I don’t really have “cheat” days or anything too crazy like that. Since my focus is on weight maintenance I have a lot of flexibility. I also am no longer a super competitive athlete so I have relaxed my diet a bit so that I can enjoy time with my wife and kids.
This means if we have pizza once a week for pizza night I am able to eat with them and really enjoy it. If we sneak out for ice cream here and there I make sure that I feel absolutely no guilt whatsoever about it.
I know I’m training hard and what my goals are so I’m 100% comfortable making those choices. If I were focusing on getting super lean I would, of course, back off of those things and tighten it up. Since that is not the case I enjoy the flexibility and so long as my weight is about where I want it to be then I enjoy the occasional treats.
My supplements include whey/casein protein through Ascent, a basic multivitamin (just because I’m not quite disciplined enough to eat enough veggies although I do eat veggies at least a couple of timers per day), a fish oil (because again I don’t eat enough fish in my diet) and I do enjoy using caffeine. That means I enjoy the occasional diet soda or energy drink along with a five-hour energy type drink in the morning.
I don’t drink and probably haven’t had a drink in close to 10 years. I also don’t smoke and never have.
What has inspired and motivated you?
My sources of motivation and inspiration come from those that are experts in their fields. When I used to be more hardcore into bodybuilding and powerlifting I would follow the top guys like Ronnie Coleman and I specifically remember being drawn to the old “Journey” Animal Pak ads. Those honestly were part of what got me into serious, hardcore lifting back when I was in college and even a bit in high school.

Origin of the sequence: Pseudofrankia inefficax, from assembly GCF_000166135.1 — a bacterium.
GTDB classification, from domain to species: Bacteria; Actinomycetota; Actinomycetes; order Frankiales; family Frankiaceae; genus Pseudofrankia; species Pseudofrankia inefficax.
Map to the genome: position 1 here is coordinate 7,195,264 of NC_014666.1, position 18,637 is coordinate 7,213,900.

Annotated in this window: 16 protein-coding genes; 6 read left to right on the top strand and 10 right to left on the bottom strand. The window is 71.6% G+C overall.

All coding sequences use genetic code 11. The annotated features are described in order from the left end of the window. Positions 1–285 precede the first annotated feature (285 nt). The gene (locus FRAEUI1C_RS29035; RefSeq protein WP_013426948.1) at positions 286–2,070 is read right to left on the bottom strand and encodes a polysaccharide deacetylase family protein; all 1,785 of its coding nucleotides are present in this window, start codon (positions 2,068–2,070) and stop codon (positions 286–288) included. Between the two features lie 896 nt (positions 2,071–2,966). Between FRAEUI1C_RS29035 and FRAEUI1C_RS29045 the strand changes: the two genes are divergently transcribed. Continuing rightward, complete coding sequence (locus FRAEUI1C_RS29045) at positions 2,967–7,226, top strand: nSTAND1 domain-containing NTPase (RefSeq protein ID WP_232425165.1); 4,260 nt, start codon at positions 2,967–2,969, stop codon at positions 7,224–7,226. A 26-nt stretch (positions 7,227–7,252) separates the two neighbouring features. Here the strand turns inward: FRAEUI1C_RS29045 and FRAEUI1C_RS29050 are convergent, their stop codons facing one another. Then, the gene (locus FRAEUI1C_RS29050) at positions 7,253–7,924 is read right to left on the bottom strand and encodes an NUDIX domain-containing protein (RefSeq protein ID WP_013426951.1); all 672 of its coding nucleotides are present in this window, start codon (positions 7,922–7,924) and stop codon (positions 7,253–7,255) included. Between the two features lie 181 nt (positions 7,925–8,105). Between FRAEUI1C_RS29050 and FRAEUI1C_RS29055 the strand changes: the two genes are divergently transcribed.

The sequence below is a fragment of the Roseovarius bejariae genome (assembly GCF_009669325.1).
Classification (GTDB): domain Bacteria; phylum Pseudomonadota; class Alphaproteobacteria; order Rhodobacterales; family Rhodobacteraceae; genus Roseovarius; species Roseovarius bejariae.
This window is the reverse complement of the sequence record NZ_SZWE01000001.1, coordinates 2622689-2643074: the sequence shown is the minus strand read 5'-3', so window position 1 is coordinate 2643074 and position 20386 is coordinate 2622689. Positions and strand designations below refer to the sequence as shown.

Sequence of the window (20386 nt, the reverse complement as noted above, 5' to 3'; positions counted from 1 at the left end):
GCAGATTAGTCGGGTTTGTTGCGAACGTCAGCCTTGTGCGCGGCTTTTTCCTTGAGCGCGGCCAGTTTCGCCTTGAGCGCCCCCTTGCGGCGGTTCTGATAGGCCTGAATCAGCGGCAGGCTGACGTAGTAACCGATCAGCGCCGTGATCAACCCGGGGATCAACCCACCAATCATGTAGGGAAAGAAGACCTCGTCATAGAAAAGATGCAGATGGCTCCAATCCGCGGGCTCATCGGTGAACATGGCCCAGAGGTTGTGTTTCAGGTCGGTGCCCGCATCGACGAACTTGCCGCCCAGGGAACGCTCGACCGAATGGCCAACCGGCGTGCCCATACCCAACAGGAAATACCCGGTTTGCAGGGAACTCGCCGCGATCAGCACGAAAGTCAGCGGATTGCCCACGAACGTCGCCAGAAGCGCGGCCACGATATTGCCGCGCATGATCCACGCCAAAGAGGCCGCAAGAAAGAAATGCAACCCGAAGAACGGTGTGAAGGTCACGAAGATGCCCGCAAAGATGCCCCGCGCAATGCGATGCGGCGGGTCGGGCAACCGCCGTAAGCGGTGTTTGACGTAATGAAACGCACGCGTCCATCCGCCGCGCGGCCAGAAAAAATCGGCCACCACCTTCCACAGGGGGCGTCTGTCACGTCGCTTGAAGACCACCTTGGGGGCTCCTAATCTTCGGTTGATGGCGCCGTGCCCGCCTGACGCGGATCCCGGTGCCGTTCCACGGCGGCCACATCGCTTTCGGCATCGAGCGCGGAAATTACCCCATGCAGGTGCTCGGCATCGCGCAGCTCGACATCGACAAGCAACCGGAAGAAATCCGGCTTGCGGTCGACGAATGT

I would highly encourage anybody into lifting to go back and read those ESPECIALLY if you want to compete in bodybuilding. There’s no sexy ads there, just the real talk about being disciplined, working your ass off, and ENJOYING the process that is the daily grind!
My more current sources of motivation include looking up to folks that have served in our military, specifically Special Forces. I sort of accidentally stumbled upon books by Jocko Willink and was immediately hooked. I now listen to his podcast almost daily and if that doesn’t fire you up to go and get after it then you may not have a pulse.
I have also had the absolute honor and privilege to become really good friends with another former Navy SEAL and just learning about his journey and most importantly, his mindset/approach to things has been another thing that really stands out to me.
I look to those guys as constant sources of inspiration and a daily reminder that I am fortunate enough to be healthy and I am grateful for that and to be lucky enough to train and push myself hard every day.
It’s hard to pinpoint the best advice that I have ever received but I think the commitment to reading and learning from MANY sources is super important.
The last year I’ve probably read over 50+ books on all sorts of topics like business, war, military history, entrepreneurship, finances, self-improvement, etc. and there are things to be drawn from all of those topics.
My favorite thing to do is to look for common themes among them and notice what most of the successful people all tend to have in common. Something that I’d like to do someday is write a book about what I believe are the top traits/habits/things that make people successful.
Advice for other people who want to improve themselves?
My best advice for folks getting started in fitness would be to start simple and set realistic goals. Many folks fall prey to the “false hope syndrome” where they set goals when they’re inspired and quickly realize that the sheer amount of hard work needed to get there isn’t something they can realistically do.